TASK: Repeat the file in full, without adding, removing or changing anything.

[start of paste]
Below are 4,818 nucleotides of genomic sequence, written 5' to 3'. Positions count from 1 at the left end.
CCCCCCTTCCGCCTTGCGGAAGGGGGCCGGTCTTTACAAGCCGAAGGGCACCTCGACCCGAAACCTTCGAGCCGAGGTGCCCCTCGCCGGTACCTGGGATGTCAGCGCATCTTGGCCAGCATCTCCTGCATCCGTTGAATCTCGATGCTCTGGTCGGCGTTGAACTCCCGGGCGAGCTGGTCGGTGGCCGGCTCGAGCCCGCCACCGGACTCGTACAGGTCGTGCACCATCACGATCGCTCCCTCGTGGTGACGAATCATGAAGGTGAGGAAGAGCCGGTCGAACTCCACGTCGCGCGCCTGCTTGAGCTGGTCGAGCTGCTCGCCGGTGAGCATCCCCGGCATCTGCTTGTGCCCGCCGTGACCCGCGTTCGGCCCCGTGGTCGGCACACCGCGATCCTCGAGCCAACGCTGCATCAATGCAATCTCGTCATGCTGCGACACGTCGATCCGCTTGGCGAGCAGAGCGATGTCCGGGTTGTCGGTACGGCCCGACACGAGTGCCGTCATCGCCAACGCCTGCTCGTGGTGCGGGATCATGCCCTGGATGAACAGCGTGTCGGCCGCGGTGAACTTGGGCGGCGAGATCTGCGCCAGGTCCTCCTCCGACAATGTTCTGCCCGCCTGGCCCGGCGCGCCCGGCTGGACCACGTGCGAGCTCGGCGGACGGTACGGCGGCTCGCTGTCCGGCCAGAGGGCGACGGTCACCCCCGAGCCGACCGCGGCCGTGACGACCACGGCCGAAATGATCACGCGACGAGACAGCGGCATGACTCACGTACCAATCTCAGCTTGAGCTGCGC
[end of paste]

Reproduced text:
Below are 4,818 nucleotides of genomic sequence, written 5' to 3'. Positions count from 1 at the left end.
CCCCCCTTCCGCCTTGCGGAAGGGGGCCGGTCTTTACAAGCCGAAGGGCACCTCGACCCGAAACCTTCGAGCCGAGGTGCCCCTCGCCGGTACCTGGGATGTCAGCGCATCTTGGCCAGCATCTCCTGCATCCGTTGAATCTCGATGCTCTGGTCGGCGTTGAACTCCCGGGCGAGCTGGTCGGTGGCCGGCTCGAGCCCGCCACCGGACTCGTACAGGTCGTGCACCATCACGATCGCTCCCTCGTGGTGACGAATCATGAAGGTGAGGAAGAGCCGGTCGAACTCCACGTCGCGCGCCTGCTTGAGCTGGTCGAGCTGCTCGCCGGTGAGCATCCCCGGCATCTGCTTGTGCCCGCCGTGACCCGCGTTCGGCCCCGTGGTCGGCACACCGCGATCCTCGAGCCAACGCTGCATCAATGCAATCTCGTCATGCTGCGACACGTCGATCCGCTTGGCGAGCAGAGCGATGTCCGGGTTGTCGGTACGGCCCGACACGAGTGCCGTCATCGCCAACGCCTGCTCGTGGTGCGGGATCATGCCCTGGATGAACAGCGTGTCGGCCGCGGTGAACTTGGGCGGCGAGATCTGCGCCAGGTCCTCCTCCGACAATGTTCTGCCCGCCTGGCCCGGCGCGCCCGGCTGGACCACGTGCGAGCTCGGCGGACGGTACGGCGGCTCGCTGTCCGGCCAGAGGGCGACGGTCACCCCCGAGCCGACCGCGGCCGTGACGACCACGGCCGAAATGATCACGCGACGAGACAGCGGCATGACTCACGTACCAATCTCAGCTTGAGCTGCGC